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Game of Cones

Game of Cones

Enlisting people’s help to keep our trees healthy was the task of a team representing SEFARI at the recent science showcase event UnEarthed, held at Dynamic Earth Edinburgh. The event was put on by the Natural Environment Research Council (NERC) to engage the public with environmental science through hands-on activities, and was the largest NERC showcase to date with over 7,000 people visiting between 17 – 20 November.

The showcase was targeted at families and school groups. Two of the four days were advertised to schools in areas of deprivation, and grants were available for transport costs in order to remove the main barrier to attendance.

As well as communicating the science UnEarthed was very much about showcasing best practice in public engagement. All proposals went through a selection process and the support provided by NERC at all stages was exceptional.

So why do we need the public to care about and act on tree health? In short we need more people to be on the lookout for pests and diseases and reporting them so that the authorities can take appropriate action. The UK plant health risk register has around 1,000 threats listed, but the worrying statistic is the rate of growth at between 5 – 10 new pest threats per month. This onslaught of pests and diseases is a product of the modern world where goods and people move ever more freely around the planet.

This threat is particularly relevant to Scotland. We have a strong forestry sector and in recent years around three quarters of all the trees planted in the UK have been planted in Scotland. The Scottish Government also has ambitious targets to increase tree cover for a variety of reasons including economic and wildlife benefits as well as the capture of carbon from the atmosphere. To get people thinking about these issues, a group of seven research institutes including three from SEFARI – Royal Botanic Garden Edinburgh, SRUC and The James Hutton Institute – came together to develop the forest management computer game CALEDON which is free and available to download at home.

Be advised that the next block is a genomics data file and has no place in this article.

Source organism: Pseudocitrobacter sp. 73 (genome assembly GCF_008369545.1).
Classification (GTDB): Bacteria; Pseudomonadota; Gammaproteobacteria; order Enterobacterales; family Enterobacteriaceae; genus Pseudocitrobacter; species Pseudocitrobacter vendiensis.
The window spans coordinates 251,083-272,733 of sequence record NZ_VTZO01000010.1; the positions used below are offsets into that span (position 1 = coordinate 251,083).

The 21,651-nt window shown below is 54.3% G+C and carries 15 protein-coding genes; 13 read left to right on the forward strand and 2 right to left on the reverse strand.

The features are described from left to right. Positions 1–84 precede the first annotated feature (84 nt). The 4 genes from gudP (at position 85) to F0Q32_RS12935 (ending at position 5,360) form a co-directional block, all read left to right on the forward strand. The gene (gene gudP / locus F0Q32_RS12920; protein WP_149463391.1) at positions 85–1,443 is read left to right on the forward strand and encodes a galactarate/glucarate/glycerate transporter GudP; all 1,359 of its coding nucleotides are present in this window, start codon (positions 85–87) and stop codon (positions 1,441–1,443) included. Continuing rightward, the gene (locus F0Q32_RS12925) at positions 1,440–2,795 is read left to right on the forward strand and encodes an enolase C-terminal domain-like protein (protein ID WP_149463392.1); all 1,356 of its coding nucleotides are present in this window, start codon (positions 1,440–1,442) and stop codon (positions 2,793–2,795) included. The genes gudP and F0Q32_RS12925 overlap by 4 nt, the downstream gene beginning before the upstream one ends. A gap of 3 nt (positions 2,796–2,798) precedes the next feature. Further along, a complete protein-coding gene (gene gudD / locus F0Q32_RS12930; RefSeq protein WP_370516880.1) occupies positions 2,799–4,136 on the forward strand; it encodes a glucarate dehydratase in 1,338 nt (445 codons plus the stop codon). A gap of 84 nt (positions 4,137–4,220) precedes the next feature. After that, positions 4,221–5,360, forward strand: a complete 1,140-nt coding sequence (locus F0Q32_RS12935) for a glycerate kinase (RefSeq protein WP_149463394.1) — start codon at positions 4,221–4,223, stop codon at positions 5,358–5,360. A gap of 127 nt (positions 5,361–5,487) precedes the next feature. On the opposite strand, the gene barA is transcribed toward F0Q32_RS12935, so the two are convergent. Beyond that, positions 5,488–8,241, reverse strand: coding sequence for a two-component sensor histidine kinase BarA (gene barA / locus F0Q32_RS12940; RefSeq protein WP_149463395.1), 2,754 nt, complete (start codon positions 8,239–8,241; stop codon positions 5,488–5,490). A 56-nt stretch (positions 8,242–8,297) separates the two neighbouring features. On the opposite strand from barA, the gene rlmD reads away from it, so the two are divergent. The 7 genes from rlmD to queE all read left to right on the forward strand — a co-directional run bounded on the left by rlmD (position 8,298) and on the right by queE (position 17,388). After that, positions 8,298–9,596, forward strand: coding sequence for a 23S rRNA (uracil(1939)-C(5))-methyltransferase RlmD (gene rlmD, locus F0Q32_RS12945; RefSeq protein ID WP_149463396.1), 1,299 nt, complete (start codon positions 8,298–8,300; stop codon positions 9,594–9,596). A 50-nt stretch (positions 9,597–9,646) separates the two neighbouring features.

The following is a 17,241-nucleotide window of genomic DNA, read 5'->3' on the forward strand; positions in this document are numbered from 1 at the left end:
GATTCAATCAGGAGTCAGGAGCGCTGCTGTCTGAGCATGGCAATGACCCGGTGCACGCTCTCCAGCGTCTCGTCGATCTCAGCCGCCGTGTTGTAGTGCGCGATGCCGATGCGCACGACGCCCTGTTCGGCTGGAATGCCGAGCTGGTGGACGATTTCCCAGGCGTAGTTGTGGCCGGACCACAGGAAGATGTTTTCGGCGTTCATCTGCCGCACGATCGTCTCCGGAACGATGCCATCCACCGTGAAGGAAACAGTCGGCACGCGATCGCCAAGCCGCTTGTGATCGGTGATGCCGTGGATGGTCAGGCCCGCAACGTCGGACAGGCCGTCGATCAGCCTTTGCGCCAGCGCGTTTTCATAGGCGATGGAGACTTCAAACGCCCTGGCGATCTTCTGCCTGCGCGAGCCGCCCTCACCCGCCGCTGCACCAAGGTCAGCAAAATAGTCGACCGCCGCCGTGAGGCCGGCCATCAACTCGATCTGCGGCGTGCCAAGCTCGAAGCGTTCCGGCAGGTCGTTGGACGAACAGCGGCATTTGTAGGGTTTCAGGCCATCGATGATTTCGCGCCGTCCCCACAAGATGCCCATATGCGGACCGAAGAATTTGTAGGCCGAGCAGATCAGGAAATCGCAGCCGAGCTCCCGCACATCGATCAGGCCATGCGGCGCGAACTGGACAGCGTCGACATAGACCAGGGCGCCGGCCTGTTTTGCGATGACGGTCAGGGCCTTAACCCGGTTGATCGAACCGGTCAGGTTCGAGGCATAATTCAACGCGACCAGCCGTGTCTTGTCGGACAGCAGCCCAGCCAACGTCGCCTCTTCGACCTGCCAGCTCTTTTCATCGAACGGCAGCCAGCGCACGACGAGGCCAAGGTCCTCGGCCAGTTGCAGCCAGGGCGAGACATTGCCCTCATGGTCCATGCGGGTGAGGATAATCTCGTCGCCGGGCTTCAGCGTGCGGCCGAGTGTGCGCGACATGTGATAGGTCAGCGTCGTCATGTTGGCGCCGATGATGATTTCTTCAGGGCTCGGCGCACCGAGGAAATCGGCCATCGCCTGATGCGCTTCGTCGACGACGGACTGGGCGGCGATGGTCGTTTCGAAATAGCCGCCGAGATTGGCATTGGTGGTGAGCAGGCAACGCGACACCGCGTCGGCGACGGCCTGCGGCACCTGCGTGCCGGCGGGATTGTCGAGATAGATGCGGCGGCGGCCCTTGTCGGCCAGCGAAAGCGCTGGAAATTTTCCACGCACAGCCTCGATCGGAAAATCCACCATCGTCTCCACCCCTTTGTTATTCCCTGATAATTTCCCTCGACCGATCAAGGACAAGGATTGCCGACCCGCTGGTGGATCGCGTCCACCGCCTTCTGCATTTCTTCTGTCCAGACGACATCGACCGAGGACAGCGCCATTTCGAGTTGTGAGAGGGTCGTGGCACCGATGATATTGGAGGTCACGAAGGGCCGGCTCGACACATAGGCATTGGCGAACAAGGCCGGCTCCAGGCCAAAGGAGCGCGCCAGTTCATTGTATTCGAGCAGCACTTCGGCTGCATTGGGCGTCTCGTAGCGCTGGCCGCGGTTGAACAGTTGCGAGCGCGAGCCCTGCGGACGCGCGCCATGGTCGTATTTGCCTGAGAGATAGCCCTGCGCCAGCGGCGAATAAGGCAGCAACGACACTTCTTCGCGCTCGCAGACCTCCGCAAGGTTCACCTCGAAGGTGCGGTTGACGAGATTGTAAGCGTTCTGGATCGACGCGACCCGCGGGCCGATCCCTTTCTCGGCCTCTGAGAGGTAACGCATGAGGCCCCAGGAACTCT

Bringing CALEDON to UnEarthed, along with other hands-on activities, was the latest public engagement event for the PROTREE project, a part of the UK's Tree Health and Plant Biosecurity Initiative, which developed the game working with games designers at Dundee-based Hyper Luminal Games. The game puts the player in charge of a virtual forest and they have to make decisions and develop strategy to keep their forest healthy. Planting and felling to maintain a viable business is the basis of the game, but it is how you decide to deal with the inevitable pests and diseases that will determine your success or failure. The game provides tips on strategy and has an encyclopaedia you can explore for more information.

The game was very popular with children and some fierce competition to record high scores suggests that the game does succeed by being fun to play. The game also provides an excellent stimulus to discussion of the issues, as even just getting across the message that trees do get sick is a step in the right direction. UnEarthed was a great opportunity to speak to teachers about using the game in the classroom and for those who wanted to get more involved there was also information available on citizen science initiatives including the Observatree monitoring project, the reporting tool Tree Alert and the OPAL Tree Health Survey.

Dr Max Coleman, Science Communicator, Royal Botanic Garden Edinburgh.                        

  • Climate and the Environment
  • Plant and Animal Health